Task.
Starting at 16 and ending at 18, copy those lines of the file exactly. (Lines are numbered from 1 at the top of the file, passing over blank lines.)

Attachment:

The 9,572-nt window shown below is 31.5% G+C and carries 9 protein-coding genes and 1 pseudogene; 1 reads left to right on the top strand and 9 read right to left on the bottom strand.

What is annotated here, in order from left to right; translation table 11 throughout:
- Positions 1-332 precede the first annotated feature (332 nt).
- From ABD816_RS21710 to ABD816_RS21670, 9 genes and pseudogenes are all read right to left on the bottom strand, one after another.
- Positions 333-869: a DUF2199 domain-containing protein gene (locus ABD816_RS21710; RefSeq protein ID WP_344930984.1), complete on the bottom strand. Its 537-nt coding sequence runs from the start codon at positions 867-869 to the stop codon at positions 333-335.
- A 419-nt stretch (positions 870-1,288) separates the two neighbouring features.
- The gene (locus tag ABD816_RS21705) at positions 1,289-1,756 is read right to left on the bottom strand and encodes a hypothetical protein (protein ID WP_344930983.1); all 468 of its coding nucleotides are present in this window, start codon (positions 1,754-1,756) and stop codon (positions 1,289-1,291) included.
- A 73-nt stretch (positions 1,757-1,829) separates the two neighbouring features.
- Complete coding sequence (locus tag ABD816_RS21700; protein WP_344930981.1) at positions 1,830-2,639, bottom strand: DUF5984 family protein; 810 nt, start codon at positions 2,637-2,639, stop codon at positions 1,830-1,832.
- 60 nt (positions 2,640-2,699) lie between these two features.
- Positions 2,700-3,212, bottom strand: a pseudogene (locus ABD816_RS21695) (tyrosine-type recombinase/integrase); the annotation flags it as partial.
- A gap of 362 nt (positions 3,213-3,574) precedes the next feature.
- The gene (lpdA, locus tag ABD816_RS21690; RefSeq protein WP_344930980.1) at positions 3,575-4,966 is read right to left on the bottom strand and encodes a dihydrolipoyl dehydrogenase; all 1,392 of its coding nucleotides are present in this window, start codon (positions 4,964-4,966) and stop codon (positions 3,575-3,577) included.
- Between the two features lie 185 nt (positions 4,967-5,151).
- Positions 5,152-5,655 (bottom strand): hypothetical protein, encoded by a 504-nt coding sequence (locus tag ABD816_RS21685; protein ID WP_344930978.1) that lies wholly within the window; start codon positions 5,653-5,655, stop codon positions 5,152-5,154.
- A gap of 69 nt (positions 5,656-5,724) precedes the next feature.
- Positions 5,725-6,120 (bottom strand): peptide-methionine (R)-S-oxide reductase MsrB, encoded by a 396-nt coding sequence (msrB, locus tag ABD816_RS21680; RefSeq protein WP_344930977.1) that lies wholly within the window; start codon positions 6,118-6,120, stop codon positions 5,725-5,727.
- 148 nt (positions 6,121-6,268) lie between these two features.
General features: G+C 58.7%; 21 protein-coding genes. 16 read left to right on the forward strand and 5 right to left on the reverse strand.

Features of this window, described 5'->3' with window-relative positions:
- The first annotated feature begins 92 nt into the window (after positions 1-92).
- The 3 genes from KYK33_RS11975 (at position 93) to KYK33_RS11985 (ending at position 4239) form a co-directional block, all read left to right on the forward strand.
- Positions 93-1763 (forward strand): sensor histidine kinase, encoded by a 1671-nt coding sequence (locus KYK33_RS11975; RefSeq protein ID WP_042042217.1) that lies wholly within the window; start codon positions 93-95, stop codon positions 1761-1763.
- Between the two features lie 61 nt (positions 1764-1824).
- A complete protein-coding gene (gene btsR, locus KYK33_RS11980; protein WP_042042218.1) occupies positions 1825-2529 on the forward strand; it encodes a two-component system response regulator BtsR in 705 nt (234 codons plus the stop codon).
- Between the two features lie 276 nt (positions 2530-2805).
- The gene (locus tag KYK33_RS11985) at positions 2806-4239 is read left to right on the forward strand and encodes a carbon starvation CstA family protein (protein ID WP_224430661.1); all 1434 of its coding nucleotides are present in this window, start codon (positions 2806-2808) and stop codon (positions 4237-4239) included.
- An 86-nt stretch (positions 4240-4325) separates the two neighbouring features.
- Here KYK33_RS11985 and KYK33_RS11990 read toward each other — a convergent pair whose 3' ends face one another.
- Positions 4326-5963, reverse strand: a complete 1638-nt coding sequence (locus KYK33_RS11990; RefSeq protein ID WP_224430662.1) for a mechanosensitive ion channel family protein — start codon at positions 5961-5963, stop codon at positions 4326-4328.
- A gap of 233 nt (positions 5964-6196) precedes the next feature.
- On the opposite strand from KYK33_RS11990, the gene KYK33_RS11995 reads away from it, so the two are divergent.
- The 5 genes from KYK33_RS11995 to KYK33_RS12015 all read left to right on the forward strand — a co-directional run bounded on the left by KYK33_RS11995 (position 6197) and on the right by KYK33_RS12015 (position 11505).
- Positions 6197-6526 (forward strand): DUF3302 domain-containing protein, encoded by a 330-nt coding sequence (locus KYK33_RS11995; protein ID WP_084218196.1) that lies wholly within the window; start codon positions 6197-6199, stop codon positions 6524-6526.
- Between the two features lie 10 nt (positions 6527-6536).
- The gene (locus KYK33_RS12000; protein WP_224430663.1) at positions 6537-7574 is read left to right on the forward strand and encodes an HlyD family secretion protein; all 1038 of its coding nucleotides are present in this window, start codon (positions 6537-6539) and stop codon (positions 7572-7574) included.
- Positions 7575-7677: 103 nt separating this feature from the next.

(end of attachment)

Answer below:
- A gap of 69 nt (positions 5,656-5,724) precedes the next feature.
- Positions 5,725-6,120 (bottom strand): peptide-methionine (R)-S-oxide reductase MsrB, encoded by a 396-nt coding sequence (msrB, locus tag ABD816_RS21680; RefSeq protein WP_344930977.1) that lies wholly within the window; start codon positions 6,118-6,120, stop codon positions 5,725-5,727.
- 148 nt (positions 6,121-6,268) lie between these two features.